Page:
Sleuthing with Time-of-flight Mass Spectrometry

April 21, 2014 11:43 am | by NaturPhilosophie | Comments

Time-of-Flight Mass Spectrometry is a technique for separating ions of different masses by measuring the time taken to traverse a fixed distance through a magnetic field. Sounds a bit arcane? The technique is used daily by forensic investigative teams to research criminal profiling and provide reliable evidence for the prosecution.


NIJ Solicitation: Solving Cold Cases With DNA

April 21, 2014 11:23 am | by NIJ | Comments

NIJ is seeking applications from States and units of local government for funding under the Solving Cold Cases With DNA program to identify, review, and investigate Uniform Crime Report (UCR) Part 1 Violent Crime “cold cases” that have the potential to be solved using DNA analysis, and to locate and analyze the biological evidence associated with these cases.


Working to Prove Innocence of Inmates

April 21, 2014 10:17 am | by Maurice Chammah, The New York Times | Comments

Clinics like the Innocence Project can be found at public law schools across Texas. The clinics, which offer legal help to people who may have been falsely convicted, range from small student-organized groups to the Innocence Project of Texas. 


Boston Marathon under Tight Security

April 21, 2014 9:39 am | by Jimmy Golen, Associated Press | Comments

A large police presence greeted runners and spectators filtering in Monday morning for the Boston Marathon, a year after a pair of homemade pressure-cooker bombs near the finish line killed three people and wounded more than 260 others.   


Forensic Complex a Boon to Investigators

April 18, 2014 12:07 pm | by Jessica Creagan, Hometown News | Comments

The new Indian River County Sheriff's Office forensic sciences complex in Florida may look like just a big building on the outside, but on the inside it's the newest weapon in local law enforcement's arsenal to catch and prosecute criminals.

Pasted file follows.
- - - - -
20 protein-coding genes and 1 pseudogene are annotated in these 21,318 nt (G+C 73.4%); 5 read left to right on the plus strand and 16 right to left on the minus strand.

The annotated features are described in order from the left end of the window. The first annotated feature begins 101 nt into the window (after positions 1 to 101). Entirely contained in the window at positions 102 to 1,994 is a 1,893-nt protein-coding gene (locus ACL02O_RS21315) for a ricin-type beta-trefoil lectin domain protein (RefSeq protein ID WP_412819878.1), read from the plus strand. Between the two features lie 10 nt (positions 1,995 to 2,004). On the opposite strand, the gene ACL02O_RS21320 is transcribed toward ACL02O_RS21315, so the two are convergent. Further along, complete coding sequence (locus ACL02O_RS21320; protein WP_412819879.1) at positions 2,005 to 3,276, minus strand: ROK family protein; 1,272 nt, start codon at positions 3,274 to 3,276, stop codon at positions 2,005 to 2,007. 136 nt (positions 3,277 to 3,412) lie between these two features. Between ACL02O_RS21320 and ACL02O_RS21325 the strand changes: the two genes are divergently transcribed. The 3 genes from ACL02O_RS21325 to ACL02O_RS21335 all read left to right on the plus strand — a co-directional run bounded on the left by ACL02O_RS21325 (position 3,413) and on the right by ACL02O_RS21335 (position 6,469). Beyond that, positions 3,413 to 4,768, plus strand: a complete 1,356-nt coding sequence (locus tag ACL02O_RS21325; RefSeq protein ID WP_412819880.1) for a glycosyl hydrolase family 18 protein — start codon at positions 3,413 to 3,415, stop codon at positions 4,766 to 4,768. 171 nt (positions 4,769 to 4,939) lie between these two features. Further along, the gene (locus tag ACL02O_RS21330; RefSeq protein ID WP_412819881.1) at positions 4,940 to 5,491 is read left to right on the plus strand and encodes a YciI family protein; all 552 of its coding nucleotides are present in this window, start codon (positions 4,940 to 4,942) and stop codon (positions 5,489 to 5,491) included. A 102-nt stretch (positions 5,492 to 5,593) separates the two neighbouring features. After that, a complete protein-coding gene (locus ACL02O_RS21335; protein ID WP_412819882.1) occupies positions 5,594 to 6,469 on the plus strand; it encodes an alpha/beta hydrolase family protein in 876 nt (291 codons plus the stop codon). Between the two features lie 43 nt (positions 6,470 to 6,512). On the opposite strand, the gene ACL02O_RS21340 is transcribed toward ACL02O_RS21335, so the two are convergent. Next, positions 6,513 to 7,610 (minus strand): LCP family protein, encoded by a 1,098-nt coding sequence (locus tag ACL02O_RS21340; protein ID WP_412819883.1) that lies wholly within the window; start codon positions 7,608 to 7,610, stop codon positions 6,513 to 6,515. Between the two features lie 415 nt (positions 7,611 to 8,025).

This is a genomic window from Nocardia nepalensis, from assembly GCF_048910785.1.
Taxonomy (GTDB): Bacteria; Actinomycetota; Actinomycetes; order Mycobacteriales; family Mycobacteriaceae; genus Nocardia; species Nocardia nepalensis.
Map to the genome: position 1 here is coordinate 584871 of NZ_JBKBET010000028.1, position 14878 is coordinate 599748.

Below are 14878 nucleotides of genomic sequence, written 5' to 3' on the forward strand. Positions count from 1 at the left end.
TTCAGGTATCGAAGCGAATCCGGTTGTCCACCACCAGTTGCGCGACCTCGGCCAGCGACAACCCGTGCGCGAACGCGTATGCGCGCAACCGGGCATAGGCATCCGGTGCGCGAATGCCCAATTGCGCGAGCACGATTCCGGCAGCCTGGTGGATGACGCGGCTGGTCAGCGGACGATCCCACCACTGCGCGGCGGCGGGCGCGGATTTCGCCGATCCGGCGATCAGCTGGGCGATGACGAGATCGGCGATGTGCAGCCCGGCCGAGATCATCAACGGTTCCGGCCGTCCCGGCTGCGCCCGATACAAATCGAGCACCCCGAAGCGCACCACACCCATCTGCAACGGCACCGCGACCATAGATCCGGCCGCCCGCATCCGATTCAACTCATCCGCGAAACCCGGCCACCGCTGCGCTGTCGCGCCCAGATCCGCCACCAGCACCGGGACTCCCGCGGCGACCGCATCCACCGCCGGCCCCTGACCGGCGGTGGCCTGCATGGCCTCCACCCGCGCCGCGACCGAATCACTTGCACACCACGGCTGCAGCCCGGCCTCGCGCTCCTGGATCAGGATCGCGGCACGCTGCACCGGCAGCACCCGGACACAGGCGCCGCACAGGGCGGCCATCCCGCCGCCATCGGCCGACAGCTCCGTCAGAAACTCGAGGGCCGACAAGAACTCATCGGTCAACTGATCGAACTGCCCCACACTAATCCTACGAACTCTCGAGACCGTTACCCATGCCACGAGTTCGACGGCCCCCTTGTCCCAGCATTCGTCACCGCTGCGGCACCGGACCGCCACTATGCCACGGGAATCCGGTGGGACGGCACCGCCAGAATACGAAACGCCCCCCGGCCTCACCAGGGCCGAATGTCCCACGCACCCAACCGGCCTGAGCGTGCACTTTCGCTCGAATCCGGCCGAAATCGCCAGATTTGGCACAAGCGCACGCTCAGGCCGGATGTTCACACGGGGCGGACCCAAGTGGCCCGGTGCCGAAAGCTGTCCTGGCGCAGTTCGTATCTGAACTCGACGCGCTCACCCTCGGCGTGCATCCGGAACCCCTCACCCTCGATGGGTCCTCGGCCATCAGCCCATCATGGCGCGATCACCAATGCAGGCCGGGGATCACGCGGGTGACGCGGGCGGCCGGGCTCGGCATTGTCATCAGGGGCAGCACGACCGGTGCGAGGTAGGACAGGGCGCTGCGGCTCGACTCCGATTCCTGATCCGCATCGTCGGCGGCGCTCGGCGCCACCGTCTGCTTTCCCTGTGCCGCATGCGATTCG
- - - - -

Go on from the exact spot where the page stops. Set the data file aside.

New Technology Gives 1990 Jane Doe a Face

April 18, 2014 11:44 am | by Bethany Bruner, Zainesville Times Reporter | Comments

In 1990, a sketch was made of what Jane Doe looked like from photos taken during her autopsy. Since that time, technology has advanced to create a digitally enhanced version of the autopsy photos that gives a clearer picture of how Jane Doe looked at the time of her death.


Ohio Bans Two Chemicals Used to Make Synthetic Drugs

April 18, 2014 11:30 am | by Ann Sanner, Associated Press | Comments

Ohio officials are hoping the new rule will help stymie illegal-drug makers who tweaked the compounds to produce synthetic drugs, which can have effects similar to, but longer-lasting than, amphetamines.             


Two Men Get $18M Each in Wrongful Conviction Case

April 18, 2014 11:20 am | by Joseph Berger, The New York Times | Comments

The man who represented the two in their lawsuit against the county, produced evidence that he said showed that a county detective planted hairs and hid other evidence that might have stopped a conviction. Lawyers for the county disputed the evidence’s scientific value.